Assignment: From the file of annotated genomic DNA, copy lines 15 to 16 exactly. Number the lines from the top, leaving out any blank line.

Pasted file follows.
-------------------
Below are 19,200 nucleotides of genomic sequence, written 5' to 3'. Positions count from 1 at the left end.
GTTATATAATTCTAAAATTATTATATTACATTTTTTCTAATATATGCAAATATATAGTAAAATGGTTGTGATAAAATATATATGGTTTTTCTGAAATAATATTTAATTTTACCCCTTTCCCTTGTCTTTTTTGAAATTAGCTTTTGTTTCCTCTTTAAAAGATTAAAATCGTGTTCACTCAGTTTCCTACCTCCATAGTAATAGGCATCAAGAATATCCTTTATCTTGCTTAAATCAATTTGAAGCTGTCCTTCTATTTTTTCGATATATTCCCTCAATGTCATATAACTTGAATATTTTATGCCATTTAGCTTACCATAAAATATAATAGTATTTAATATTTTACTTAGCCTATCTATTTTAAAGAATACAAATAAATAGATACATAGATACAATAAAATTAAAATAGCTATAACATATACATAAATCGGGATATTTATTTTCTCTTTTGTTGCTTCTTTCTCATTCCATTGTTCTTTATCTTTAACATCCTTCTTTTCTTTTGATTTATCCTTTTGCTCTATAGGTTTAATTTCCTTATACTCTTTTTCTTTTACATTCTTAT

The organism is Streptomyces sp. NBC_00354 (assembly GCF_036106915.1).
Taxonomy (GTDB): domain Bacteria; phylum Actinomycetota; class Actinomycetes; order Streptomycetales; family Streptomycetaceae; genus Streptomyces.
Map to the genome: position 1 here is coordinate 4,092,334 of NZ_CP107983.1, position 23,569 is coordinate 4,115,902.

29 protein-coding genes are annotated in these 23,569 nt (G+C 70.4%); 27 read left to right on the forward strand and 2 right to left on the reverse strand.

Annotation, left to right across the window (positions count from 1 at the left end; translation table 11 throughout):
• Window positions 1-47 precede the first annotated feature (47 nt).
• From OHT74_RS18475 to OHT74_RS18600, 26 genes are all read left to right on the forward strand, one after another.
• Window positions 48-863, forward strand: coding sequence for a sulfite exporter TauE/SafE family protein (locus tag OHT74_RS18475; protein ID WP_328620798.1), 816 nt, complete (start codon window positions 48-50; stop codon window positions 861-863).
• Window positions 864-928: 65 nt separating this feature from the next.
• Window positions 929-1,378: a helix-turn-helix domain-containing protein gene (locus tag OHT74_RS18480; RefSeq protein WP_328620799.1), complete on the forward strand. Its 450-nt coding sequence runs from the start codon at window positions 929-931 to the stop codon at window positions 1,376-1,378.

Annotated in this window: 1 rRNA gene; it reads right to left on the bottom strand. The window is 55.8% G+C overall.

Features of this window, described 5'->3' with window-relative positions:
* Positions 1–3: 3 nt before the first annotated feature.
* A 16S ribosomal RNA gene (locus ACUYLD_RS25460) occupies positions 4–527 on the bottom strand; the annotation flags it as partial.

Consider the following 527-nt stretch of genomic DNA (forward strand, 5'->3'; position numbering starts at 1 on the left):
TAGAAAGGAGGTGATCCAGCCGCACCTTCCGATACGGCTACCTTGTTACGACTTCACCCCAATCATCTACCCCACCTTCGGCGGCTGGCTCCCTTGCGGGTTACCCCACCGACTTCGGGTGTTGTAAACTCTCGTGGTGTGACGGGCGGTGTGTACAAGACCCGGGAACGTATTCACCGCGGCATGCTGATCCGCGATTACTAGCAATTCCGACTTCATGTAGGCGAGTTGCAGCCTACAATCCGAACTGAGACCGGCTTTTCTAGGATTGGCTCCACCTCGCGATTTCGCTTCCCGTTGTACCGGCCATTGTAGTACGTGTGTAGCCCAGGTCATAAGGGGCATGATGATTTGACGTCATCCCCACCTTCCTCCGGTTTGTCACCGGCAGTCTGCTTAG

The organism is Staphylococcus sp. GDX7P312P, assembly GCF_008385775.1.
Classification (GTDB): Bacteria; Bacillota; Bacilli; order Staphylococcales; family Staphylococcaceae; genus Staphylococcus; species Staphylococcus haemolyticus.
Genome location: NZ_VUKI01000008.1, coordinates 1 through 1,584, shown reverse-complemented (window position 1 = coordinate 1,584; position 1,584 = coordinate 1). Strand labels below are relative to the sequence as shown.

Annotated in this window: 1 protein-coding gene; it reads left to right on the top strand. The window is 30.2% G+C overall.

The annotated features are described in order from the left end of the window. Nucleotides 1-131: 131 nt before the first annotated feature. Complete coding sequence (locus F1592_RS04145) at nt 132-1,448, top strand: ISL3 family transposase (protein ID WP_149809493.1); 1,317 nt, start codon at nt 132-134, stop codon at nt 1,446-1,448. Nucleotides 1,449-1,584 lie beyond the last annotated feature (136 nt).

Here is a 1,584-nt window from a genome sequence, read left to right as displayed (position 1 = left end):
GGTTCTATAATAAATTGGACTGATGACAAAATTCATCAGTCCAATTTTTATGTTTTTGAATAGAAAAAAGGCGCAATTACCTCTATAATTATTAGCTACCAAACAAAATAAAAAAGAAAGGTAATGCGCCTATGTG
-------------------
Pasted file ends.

* Positions 1–3: 3 nt before the first annotated feature.
* A 16S ribosomal RNA gene (locus ACUYLD_RS25460) occupies positions 4–527 on the bottom strand; the annotation flags it as partial.